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Trying to wrap my head around these overflow timers for the ATTinyx5 (45 in this particular case). I seemed to have a great handle on it with the ATMega328 but I cannot get it to work the way I want on the tiny chips.

I'm trying to achieve a 1 second pulse (for the purposes of testing, LED on for 1s then off for 1s). I know there are many ways to achieve this, but the simplest seem to be by utilizing the overflow ISR. Here's what I've got so far:

//Who can ever remember what the prescaler combinations are?
//These are for Timer0
#define PRESCALE0_1 _BV(CS00)
#define PRESCALE0_8 _BV(CS01)
#define PRESCALE0_64 (_BV(CS00) | _BV(CS01))
#define PRESCALE0_256 _BV(CS02)
#define PRESCALE0_1024 (_BV(CS02) | _BV(CS00))

void setup()
{
  DDRB |= _BV(PINB0); // Set Pin 5 (PB0) as output;
  PORTB &= ~_BV(PINB0); //Set it to low, just to be safe

  cli();
  TIMSK |= _BV(TOIE0);
  TCCR0B |= PRESCALE0_64;
  sei();

}

uint8_t _interval = 2;
uint16_t _pulseCount = 0;
uint16_t _pulseMax = 15625; // = 1s / 0.000064s
bool state = false;

ISR(TIM0_OVF_vect) 
{ 
  _pulseCount++;
  if(_pulseCount >= _pulseMax)
  {
    _pulseCount = 0;

    if(!state)
    {
      PORTB |= _BV(PINB0);
      state = true;
    }
    else
    {
      PORTB &= ~_BV(PINB0);
      state = false;
    }
  }
} 

As you can see, I'm doing little more than enabling the Timer0 overflow ISR and setting the prescaler to 8. Now, I'm running the chip at 1Mhz by setting the /8 clock fuse.

Given that 1 / (F_CPU / 64) = 0.000064 or 64 uS that should mean that 1/0.000064 = 15625 overflows per second. So, the general plan was to count overflows in a uint16_t variable util it reached 15625 and then do what I needed to do at 1 second. Sort of an overflow for the overflow.

But instead, I get a pulse every couple of minutes!. To get the pulse I need I have to set _pulseMax to more like 128 which should be 0.000064s * 128 = ~8ms.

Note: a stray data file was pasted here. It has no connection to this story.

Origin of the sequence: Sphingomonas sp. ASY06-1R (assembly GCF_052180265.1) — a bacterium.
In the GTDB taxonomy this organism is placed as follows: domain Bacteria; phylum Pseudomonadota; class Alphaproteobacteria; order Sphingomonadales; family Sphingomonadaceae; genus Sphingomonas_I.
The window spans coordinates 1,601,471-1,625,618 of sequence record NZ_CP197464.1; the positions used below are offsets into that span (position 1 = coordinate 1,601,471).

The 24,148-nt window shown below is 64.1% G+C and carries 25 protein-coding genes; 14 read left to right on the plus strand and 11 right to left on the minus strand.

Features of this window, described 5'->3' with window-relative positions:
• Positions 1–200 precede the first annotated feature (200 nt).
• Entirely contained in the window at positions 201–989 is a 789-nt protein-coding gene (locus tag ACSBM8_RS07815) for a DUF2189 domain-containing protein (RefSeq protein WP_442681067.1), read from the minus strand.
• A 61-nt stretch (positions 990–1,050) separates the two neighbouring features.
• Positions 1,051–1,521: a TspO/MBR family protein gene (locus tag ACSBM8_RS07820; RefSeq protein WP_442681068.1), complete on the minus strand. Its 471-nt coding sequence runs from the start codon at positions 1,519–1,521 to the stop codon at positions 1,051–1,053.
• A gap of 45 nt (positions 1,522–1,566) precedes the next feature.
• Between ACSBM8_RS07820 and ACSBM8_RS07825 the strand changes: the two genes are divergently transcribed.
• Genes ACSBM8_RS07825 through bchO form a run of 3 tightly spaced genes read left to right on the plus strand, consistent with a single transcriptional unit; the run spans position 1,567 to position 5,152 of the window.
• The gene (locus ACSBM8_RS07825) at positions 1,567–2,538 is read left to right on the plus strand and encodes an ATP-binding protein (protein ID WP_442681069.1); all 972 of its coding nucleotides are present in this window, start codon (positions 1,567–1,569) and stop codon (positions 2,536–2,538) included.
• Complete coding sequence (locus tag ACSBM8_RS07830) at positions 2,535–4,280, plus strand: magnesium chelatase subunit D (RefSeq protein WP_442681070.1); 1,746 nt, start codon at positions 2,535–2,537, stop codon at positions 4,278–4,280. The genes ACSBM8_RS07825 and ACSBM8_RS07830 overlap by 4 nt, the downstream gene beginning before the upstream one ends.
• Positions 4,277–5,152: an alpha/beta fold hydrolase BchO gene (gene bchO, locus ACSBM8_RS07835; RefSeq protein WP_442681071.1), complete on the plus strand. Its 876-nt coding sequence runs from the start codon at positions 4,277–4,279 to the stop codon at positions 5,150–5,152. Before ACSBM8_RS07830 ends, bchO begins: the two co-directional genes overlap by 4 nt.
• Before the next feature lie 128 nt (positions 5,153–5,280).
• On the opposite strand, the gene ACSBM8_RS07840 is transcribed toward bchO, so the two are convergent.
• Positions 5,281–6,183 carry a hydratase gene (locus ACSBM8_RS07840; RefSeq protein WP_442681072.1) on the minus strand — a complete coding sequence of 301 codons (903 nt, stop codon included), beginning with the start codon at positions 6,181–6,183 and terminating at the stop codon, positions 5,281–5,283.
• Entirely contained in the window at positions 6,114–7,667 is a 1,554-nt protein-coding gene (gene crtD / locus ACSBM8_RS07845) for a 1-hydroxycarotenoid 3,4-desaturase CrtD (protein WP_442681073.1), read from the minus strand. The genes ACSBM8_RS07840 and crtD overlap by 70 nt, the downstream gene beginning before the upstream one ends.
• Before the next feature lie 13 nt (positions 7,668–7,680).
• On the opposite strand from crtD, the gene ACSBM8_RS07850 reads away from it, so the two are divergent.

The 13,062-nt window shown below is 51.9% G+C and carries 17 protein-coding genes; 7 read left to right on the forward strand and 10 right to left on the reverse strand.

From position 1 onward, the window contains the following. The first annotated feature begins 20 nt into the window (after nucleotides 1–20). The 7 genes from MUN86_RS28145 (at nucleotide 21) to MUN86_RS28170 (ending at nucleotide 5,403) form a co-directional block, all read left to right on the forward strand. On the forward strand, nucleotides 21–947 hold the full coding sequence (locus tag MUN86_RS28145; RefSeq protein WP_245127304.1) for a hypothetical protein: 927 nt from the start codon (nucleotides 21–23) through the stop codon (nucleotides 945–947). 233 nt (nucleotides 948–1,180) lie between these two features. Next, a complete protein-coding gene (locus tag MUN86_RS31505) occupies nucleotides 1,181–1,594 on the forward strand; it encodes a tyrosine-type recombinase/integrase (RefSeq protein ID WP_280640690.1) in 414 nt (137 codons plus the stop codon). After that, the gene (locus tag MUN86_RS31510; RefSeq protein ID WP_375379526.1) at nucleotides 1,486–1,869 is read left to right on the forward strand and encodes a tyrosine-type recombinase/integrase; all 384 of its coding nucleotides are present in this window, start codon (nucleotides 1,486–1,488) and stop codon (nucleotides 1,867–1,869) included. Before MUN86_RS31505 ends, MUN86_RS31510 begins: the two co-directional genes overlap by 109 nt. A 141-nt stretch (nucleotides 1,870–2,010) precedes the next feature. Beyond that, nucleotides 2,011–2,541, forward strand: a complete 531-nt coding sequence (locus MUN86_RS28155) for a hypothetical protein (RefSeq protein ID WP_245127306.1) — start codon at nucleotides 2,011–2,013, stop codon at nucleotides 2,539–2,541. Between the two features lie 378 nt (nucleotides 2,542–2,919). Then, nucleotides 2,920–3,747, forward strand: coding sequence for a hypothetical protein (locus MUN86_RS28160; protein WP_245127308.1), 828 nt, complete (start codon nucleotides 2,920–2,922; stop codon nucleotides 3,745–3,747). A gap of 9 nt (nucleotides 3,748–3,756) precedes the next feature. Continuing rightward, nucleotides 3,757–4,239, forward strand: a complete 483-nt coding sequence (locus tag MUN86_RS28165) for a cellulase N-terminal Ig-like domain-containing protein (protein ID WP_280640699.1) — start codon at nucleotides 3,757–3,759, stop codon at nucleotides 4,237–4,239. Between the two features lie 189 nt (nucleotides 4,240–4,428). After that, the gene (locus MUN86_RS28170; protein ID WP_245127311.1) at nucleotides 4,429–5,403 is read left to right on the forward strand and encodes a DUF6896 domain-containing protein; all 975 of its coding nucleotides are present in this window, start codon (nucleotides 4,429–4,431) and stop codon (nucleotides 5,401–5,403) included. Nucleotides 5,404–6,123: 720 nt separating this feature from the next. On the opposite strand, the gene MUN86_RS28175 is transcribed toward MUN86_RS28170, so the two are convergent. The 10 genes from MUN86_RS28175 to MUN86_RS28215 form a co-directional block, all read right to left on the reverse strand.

I'm sure whatever I'm doing is terribly stupid, but I can't see it. What am I doing wrong here?

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I don't use AVRs (I use PICs, but the basic peripherals are much the same), but I imagine the timer register is 8-bit, and the basic setting is to trigger an interrupt on an overflow.
So unless I've missed something (very possible, been up all night :-)) I think you are out by a factor of 256, since you don't appear to have allowed for this.

If your clock is 1MHz, and the prescaler is 64, then the overflow should occur every:

1 / (1e6 / 64 / 256) = 16.3ms.

If you multiply this by the 128, you get ~2 seconds.

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  • \$\begingroup\$ Well spotted, Timer0 is 8-bit on an AVR. \$\endgroup\$ – PeterJ Jun 30 '13 at 4:35
  • \$\begingroup\$ See... I told you it was something stupid. Thanks! \$\endgroup\$ – Adam Haile Jun 30 '13 at 11:00
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You can get more flexibility by using CTC mode. With that, you can count from 0 to some 8 bit number and then start back at 0 again. You get a compare match interrupt instead of an overflow. You would do something like this:

void setup() {
  // blah blah blah
  TCCR0A = _BV(WGM01); // mode 2 - CTC
  TIMSK = _BV(OCIE0A); // OCR0A interrupt only.
  OCR0A = 49; // don't forget to subtract 1 - the counter is 0-49 inclusive.
}

ISR(TIMER0_COMPA_vect) {
  // whatever
}

This will give you an interrupt every 50 timer clocks.

This mechanism is very helpful for getting, say, 10 Hz interrupts from a system clock of 1 MHz. You set the prescaler to divide by 1024, but that means that to get 10 Hz you need to count to 97 21/32. To do that, you set OCR0A to 97 for 21 cycles, then 96 for 11 cycles. You'll get an interrupt nominally every 10 Hz, though some periods will be 1.024 ms longer than others.

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